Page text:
How is the operation done?
This operation involves two elements.
Firstly, an incision is made across the abdomen from hip bone to hip bone
just at the level of the top of the pubic hairline. This incision is made
in a gently curved fashion and is designed to be hidden inside the line
of a bathing costume.
A second incision is made around the belly button, which remains attached
to the underlying muscles.
The skin is freed from the underlying muscles from the incision up to the
lower margin of the rib cage.
Once this dissection has been completed, the rectus abdominus muscles on
either side of the midline which have become separated from one another
during the pregnancies are stitched together in the midline to recreate
their strength in supporting the anterior abdominal wall.
After the muscle plication (as this manouevre is known medically), the abdominal
skin is stretched down so that the point which was originally just above
the belly button comes down to the level of the long incision. The excess
skin is removed and the wound is sutured, leaving the patient with a smoother,
tighter abdominal wall.
What sort of anaesthesia is used for this operation?
This operation is only carried out under general anaesthesia.
How long does the operation take?
On average, 2 - 2½ hours.
How painful is this operation?
The abdominoplasty is the most painful/uncomfortable of all the cosmetic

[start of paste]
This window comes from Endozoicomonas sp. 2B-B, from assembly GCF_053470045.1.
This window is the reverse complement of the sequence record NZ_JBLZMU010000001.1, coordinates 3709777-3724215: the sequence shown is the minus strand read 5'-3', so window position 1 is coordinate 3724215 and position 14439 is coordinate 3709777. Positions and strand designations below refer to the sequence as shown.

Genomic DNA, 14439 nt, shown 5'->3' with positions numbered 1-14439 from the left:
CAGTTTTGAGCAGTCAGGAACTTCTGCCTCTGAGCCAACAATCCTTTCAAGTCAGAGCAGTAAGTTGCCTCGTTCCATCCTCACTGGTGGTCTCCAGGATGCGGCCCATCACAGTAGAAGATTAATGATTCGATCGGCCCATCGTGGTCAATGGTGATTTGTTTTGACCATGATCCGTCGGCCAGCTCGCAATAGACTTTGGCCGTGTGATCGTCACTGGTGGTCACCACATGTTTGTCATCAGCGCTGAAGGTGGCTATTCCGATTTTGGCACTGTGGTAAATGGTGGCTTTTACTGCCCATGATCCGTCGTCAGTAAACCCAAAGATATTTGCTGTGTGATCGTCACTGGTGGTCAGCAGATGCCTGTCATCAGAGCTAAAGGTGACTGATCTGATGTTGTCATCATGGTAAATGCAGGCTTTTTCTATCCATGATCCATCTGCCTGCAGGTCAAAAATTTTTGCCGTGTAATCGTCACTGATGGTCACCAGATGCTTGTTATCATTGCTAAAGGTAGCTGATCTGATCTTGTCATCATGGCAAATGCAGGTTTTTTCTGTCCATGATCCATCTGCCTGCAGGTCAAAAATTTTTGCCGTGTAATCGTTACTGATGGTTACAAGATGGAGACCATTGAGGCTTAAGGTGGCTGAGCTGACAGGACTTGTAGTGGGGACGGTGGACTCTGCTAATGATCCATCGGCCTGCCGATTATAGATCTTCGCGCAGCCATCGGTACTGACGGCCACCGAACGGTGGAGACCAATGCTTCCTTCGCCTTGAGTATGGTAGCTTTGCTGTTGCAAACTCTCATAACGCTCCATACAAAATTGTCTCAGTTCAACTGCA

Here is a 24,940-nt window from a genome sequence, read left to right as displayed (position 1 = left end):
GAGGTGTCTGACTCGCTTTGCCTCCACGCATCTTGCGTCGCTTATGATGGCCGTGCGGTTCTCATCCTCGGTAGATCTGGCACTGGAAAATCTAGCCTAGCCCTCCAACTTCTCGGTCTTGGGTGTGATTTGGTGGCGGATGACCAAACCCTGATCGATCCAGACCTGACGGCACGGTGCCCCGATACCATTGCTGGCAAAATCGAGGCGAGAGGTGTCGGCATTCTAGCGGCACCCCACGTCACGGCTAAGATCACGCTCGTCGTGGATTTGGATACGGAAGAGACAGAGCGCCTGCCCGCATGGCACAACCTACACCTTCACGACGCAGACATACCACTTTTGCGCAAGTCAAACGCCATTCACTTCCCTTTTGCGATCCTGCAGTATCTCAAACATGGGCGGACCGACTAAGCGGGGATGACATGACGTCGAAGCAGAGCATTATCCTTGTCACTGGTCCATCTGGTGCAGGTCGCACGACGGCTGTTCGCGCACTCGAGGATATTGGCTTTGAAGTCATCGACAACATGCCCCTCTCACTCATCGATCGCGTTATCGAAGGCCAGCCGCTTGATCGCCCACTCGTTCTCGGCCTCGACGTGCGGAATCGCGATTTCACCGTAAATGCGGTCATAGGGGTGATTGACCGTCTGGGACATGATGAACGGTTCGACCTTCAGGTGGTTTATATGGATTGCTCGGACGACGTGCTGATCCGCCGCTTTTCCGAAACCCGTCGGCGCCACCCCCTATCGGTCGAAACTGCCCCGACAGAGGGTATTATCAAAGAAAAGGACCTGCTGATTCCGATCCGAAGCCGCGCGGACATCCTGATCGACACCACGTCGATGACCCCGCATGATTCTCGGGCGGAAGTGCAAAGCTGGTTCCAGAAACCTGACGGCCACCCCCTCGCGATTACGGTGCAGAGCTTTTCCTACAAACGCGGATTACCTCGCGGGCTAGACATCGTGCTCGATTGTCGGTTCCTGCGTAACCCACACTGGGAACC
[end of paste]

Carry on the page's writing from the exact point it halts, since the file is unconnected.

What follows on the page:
operations because of the work done on tightening the muscles. You will
feel tightness in your abdominal wall and will probably have to walk bent
over for the first few days after the op.
To reduce the pain after the operation, the wound is anaesthetised at the
end of the procedure with long acting local anaesthetic known as Macaine.
In addition, the patient is given whatever intramuscular analgesic is required
and anti-inflammatories are also used routinely.
Immediately after the operation, pillows placed under the knees to minimise
tension on the wound support the patient's legs.
The day after the operation, the patient is encouraged to get out of bed
and start walking around, at first in a bent over position until this is
no longer necessary due to a diminution in the discomfort.
How long will I have to remain in hospital?
Patients usually stay in hospital for two days after this operation. After
they have been discharged, they will stay at home for further five to seven
days taking things easy while being mobile around the house.
Will I be very bruised and swollen?
This is difficult to predict but bruising does not often accompany this
Some swelling is always present and will last for up to two or even three
weeks. For this reason it is recommended that the patient wear a support
panty or step-in to assist in providing comfort and support and to help
reduce the swelling as soon as possible.
How soon may I return to regular exercise?
You may be back to walking or cycling after ten days, but will not be able
to take part in anything more strenuous for at least six weeks after the
What complications might occur after this operation?
Apart from the rare possibility of complications associated with the anaesthetic,
the most significant possible complication is post-operative seroma formation.
This occurs as a result of significant weeping from the large raw area created
by the operation and occasionally necessitates aspiration or drawing off
of the excess fluid. It is a nuisance and uncomfortable but not a serious
How long will the operation last?
This operation is very long lasting and provided that the patient does not
put on enormous amounts of weight or have another baby, the effects of the
operation will last a lifetime.